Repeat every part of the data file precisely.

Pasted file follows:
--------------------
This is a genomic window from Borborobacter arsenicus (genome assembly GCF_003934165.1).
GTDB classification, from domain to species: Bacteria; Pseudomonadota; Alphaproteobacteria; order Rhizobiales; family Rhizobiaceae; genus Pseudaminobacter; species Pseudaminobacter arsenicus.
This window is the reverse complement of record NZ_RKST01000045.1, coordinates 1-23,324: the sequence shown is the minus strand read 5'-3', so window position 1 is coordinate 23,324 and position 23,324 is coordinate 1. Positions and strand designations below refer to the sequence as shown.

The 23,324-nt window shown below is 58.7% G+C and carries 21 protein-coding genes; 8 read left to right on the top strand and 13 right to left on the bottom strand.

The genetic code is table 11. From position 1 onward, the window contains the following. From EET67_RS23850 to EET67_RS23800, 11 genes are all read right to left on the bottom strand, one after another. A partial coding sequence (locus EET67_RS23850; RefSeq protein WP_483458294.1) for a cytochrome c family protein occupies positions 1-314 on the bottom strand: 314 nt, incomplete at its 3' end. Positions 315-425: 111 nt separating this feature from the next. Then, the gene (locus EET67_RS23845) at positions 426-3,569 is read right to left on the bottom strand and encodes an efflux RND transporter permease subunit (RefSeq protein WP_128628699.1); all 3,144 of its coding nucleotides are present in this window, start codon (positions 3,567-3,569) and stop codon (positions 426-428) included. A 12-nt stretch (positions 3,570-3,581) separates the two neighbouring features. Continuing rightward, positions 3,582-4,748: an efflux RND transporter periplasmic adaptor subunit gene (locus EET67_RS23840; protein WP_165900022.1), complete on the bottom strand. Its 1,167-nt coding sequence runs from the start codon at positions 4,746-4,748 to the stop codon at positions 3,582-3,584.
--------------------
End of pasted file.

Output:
This is a genomic window from Borborobacter arsenicus (genome assembly GCF_003934165.1).
GTDB classification, from domain to species: Bacteria; Pseudomonadota; Alphaproteobacteria; order Rhizobiales; family Rhizobiaceae; genus Pseudaminobacter; species Pseudaminobacter arsenicus.
This window is the reverse complement of record NZ_RKST01000045.1, coordinates 1-23,324: the sequence shown is the minus strand read 5'-3', so window position 1 is coordinate 23,324 and position 23,324 is coordinate 1. Positions and strand designations below refer to the sequence as shown.

The 23,324-nt window shown below is 58.7% G+C and carries 21 protein-coding genes; 8 read left to right on the top strand and 13 right to left on the bottom strand.

The genetic code is table 11. From position 1 onward, the window contains the following. From EET67_RS23850 to EET67_RS23800, 11 genes are all read right to left on the bottom strand, one after another. A partial coding sequence (locus EET67_RS23850; RefSeq protein WP_483458294.1) for a cytochrome c family protein occupies positions 1-314 on the bottom strand: 314 nt, incomplete at its 3' end. Positions 315-425: 111 nt separating this feature from the next. Then, the gene (locus EET67_RS23845) at positions 426-3,569 is read right to left on the bottom strand and encodes an efflux RND transporter permease subunit (RefSeq protein WP_128628699.1); all 3,144 of its coding nucleotides are present in this window, start codon (positions 3,567-3,569) and stop codon (positions 426-428) included. A 12-nt stretch (positions 3,570-3,581) separates the two neighbouring features. Continuing rightward, positions 3,582-4,748: an efflux RND transporter periplasmic adaptor subunit gene (locus EET67_RS23840; protein WP_165900022.1), complete on the bottom strand. Its 1,167-nt coding sequence runs from the start codon at positions 4,746-4,748 to the stop codon at positions 3,582-3,584.